Pets and Human Health in Germany and Australia: National Longitudinal Results
The German and Australian longitudinal surveys analysed here are the first national representative surveys to show that (1) people who continuously own a pet are the healthiest group and (2) people who cease to have a pet or never had one are less healthy. Most previous studies which have claimed that pets confer health benefits were cross-sectional. So they were open to the objection that owners may have been healthier in the first place, rather than becoming healthier due to owning a pet. In both countries the data show that pet owners make about 15% fewer annual doctor visits than non-owners. The relationship remains statistically significant after controlling for gender, age, marital status, income and other variables associated with health. The German data come from the German Socio-Economic Panel in which respondents have been interviewed every year since 1984 (N = 9723). Australian data come from the Australian National Social Science Survey 2001 (N = 1246).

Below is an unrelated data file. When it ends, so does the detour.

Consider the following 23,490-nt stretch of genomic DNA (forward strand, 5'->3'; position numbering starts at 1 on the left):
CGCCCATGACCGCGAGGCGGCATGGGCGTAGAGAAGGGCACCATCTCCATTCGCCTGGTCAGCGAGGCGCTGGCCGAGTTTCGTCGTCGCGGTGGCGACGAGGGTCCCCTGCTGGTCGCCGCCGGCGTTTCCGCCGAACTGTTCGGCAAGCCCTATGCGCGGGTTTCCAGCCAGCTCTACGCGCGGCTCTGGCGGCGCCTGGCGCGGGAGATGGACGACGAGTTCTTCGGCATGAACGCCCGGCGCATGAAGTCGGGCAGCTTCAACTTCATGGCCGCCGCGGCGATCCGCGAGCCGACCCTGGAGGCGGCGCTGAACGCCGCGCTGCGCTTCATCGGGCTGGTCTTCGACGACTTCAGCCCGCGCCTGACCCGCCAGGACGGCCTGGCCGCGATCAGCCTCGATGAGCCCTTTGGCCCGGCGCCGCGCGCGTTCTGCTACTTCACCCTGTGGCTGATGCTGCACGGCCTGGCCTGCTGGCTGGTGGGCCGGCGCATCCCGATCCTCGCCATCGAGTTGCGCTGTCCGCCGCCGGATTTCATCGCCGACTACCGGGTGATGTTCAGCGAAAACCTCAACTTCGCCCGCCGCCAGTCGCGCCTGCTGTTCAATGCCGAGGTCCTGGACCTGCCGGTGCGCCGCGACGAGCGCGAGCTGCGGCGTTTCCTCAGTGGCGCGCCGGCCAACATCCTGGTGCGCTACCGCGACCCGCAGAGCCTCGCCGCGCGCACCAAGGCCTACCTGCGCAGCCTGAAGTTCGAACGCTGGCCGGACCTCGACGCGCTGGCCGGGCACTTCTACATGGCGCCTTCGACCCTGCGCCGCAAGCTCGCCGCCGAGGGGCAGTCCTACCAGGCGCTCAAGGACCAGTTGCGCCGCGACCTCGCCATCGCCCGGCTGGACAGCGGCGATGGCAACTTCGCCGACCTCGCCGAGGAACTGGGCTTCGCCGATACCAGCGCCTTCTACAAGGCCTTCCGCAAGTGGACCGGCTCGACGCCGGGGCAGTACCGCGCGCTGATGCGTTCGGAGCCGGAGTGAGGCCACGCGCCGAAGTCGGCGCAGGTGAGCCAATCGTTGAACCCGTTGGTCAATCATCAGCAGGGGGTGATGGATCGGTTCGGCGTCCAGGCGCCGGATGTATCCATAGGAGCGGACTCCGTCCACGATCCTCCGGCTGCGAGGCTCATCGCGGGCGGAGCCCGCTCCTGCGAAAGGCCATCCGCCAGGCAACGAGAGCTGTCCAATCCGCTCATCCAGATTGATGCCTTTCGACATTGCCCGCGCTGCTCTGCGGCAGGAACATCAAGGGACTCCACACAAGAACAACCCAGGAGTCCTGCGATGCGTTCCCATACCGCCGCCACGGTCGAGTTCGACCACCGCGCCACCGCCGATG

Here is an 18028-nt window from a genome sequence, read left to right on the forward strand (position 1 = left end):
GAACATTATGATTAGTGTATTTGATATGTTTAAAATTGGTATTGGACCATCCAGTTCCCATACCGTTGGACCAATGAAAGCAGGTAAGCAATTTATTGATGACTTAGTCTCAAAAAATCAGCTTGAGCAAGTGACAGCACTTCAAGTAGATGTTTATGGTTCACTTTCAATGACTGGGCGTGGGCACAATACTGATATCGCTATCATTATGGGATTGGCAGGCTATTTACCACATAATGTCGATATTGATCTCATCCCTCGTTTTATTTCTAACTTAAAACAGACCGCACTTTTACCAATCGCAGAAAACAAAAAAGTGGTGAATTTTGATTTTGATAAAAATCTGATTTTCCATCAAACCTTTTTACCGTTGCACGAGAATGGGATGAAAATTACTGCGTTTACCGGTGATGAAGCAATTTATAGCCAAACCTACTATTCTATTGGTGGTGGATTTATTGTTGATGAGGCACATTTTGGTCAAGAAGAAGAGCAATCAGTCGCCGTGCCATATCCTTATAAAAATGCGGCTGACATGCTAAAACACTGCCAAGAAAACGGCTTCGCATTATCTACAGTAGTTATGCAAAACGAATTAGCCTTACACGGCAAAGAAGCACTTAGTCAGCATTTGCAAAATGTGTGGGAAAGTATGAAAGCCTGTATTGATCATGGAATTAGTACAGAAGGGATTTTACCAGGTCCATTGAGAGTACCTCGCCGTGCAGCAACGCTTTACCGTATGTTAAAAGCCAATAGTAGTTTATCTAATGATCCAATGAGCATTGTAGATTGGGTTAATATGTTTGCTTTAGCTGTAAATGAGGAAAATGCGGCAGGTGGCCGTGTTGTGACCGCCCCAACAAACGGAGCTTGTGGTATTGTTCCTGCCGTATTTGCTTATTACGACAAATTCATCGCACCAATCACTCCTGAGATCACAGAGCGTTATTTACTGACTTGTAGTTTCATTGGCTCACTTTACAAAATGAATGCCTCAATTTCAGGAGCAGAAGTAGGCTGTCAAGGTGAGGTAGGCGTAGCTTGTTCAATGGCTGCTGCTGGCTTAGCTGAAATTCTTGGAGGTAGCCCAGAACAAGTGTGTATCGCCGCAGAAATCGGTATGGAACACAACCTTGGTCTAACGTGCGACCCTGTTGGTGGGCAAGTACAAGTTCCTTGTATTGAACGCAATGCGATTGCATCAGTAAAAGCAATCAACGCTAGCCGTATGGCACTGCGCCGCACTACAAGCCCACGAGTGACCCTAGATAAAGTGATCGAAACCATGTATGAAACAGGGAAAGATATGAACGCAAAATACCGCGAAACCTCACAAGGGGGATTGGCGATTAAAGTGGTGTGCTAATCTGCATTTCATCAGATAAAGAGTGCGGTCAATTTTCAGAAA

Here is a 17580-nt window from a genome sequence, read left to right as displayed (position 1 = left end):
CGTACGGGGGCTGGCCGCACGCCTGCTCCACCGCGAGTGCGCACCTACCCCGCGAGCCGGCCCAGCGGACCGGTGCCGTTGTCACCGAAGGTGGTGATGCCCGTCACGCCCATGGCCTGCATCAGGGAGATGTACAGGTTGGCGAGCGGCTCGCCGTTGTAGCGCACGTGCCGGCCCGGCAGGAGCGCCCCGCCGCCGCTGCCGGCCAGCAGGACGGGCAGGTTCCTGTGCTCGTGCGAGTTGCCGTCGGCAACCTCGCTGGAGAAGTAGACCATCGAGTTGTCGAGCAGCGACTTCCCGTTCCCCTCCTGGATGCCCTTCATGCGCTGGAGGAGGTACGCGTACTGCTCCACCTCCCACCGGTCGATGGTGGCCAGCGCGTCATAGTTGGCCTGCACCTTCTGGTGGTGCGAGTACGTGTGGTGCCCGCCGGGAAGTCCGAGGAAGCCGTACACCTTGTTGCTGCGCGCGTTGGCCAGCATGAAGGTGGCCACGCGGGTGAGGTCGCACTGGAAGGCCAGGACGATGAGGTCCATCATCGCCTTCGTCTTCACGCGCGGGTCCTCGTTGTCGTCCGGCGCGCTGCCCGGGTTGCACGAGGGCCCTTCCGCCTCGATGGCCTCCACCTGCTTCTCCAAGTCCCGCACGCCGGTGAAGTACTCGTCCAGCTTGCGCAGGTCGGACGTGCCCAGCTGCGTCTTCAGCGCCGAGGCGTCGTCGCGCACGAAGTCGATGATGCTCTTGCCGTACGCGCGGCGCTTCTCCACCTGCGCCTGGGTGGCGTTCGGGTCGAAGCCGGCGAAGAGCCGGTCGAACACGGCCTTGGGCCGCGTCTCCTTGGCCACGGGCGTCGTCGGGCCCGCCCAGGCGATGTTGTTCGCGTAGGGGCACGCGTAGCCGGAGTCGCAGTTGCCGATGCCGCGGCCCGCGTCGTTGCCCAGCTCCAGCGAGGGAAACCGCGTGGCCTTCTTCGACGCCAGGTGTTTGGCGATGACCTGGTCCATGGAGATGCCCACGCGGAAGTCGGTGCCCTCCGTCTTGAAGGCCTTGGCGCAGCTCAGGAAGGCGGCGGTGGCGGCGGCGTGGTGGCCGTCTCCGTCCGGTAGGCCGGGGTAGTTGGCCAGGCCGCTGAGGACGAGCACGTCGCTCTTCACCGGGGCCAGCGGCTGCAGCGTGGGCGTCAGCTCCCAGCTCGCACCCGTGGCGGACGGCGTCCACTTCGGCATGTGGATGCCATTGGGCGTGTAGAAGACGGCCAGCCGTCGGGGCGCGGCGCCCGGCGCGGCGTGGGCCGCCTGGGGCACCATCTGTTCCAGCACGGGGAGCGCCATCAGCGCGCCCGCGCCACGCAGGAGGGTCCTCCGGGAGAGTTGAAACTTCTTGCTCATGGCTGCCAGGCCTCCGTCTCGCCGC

Volume (Year): (2007-01)
Issue (Month): ()
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- Bruce Headey, 1999. "Health Benefits and Health Cost Savings Due to Pets: Preliminary Estimates from an Australian National Survey," Social Indicators Research, Springer, vol. 47(2), pages 233-243, June.
- Elke Holst & Dean R. Lillard & Thomas A. DiPrete, 2001. "Proceedings of the 2000 Fourth International Conference of German Socio-Economic Panel Study Users (GSOEP 2000): Editorial Introduction," Vierteljahrshefte zur Wirtschaftsforschung / Quarterly Journal of Economic Research, DIW Berlin, German Institute for Economic Research, vol. 70(1), pages 5-6.
- Johannes Schwarze & Hanfried H. Andersen & Silke Anger, 2000. "Self-Rated Health and Changes in Self-Rated Health as Predictors of Mortality: First Evidence from German Panel Data," Discussion Papers of DIW Berlin 203, DIW Berlin, German Institute for Economic Research.
- Wood, Lisa & Giles-Corti, Billie & Bulsara, Max, 2005. "The pet connection: Pets as a conduit for social capital?," Social Science & Medicine, Elsevier, vol. 61(6), pages 1159-1173, September.
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